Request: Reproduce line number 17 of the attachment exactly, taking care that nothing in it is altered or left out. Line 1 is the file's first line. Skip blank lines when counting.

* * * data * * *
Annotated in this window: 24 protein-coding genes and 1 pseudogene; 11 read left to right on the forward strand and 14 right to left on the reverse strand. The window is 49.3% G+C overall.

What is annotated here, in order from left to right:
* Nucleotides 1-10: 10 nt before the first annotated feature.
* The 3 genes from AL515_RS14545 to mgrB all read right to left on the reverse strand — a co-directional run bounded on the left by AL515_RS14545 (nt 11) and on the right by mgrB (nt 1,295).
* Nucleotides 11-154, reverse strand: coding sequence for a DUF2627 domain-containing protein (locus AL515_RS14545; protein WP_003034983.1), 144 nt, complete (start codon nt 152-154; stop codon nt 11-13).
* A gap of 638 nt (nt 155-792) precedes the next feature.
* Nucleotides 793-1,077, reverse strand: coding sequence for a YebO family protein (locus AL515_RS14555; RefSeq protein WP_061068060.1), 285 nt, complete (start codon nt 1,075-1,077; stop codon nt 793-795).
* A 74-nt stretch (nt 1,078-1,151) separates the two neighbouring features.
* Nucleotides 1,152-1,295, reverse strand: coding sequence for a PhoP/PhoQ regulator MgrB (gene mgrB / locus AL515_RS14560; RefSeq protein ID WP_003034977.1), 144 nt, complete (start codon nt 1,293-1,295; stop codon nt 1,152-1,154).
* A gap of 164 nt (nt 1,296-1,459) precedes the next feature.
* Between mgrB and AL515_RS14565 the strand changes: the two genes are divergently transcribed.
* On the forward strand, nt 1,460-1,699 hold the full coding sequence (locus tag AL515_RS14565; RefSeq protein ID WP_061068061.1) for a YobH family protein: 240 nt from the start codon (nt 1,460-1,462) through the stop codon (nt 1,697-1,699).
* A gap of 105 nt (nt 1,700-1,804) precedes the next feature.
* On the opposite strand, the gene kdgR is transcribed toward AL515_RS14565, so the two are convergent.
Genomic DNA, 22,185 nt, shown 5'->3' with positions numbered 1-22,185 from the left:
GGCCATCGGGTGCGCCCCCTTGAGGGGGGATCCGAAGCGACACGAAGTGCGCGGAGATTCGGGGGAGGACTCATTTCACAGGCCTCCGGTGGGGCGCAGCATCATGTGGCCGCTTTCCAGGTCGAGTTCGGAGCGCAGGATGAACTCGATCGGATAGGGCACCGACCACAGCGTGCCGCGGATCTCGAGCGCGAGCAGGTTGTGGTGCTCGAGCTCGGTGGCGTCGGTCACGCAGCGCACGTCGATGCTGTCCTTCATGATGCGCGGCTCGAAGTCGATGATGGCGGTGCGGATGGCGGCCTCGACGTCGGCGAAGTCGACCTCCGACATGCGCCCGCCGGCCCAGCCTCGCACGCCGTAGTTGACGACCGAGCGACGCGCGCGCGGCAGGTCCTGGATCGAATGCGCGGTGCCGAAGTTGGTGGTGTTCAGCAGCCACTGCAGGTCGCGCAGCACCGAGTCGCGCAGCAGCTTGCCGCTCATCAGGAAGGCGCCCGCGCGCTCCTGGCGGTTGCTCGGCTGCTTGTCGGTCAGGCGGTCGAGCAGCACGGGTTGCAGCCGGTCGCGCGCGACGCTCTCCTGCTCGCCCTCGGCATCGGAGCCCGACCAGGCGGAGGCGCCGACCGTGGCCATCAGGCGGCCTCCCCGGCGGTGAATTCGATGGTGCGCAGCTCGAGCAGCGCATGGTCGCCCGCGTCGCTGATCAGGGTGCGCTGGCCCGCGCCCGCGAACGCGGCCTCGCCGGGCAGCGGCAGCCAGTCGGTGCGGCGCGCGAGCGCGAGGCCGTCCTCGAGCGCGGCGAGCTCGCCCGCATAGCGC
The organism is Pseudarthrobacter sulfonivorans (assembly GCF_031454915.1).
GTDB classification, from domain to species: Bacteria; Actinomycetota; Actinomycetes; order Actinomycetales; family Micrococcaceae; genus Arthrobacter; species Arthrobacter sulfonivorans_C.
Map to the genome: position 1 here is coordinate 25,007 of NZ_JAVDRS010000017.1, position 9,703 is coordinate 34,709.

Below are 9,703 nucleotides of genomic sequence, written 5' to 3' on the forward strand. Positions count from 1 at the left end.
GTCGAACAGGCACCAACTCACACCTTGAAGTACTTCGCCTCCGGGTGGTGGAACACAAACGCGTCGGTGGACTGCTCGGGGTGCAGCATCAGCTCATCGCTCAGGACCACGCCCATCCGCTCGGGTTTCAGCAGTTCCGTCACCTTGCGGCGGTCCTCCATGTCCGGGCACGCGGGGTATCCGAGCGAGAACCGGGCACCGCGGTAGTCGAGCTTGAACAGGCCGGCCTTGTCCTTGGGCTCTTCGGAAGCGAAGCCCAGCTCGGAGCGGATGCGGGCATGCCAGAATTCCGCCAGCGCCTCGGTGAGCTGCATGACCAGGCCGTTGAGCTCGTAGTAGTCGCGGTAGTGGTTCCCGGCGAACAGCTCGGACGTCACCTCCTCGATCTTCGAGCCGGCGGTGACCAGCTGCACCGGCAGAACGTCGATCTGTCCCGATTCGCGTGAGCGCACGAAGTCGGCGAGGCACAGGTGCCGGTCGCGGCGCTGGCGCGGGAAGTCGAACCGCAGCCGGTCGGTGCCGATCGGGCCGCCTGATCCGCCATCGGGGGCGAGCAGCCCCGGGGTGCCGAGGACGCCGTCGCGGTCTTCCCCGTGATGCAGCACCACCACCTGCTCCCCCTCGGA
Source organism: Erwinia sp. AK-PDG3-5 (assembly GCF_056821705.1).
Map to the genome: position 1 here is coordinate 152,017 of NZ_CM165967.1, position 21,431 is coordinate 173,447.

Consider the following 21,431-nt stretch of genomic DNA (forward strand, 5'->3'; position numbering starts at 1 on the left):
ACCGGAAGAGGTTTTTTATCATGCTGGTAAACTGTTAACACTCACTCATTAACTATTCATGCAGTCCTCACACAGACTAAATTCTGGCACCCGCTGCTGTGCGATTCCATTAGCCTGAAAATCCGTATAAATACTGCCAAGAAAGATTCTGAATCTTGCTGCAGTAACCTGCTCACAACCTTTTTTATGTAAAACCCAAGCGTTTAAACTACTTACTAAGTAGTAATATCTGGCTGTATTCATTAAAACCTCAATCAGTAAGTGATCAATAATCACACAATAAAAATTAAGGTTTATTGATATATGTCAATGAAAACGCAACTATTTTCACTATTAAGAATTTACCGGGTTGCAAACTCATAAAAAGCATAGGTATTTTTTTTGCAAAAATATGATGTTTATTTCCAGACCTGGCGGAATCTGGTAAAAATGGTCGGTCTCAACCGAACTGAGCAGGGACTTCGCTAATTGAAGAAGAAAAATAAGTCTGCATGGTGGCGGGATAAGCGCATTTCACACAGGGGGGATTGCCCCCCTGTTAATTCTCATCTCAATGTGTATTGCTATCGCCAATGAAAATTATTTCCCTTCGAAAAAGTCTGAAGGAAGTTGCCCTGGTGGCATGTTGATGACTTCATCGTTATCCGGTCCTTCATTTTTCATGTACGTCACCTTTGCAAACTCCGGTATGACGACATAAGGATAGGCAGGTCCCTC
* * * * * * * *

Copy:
The organism is Pseudarthrobacter sulfonivorans (assembly GCF_031454915.1).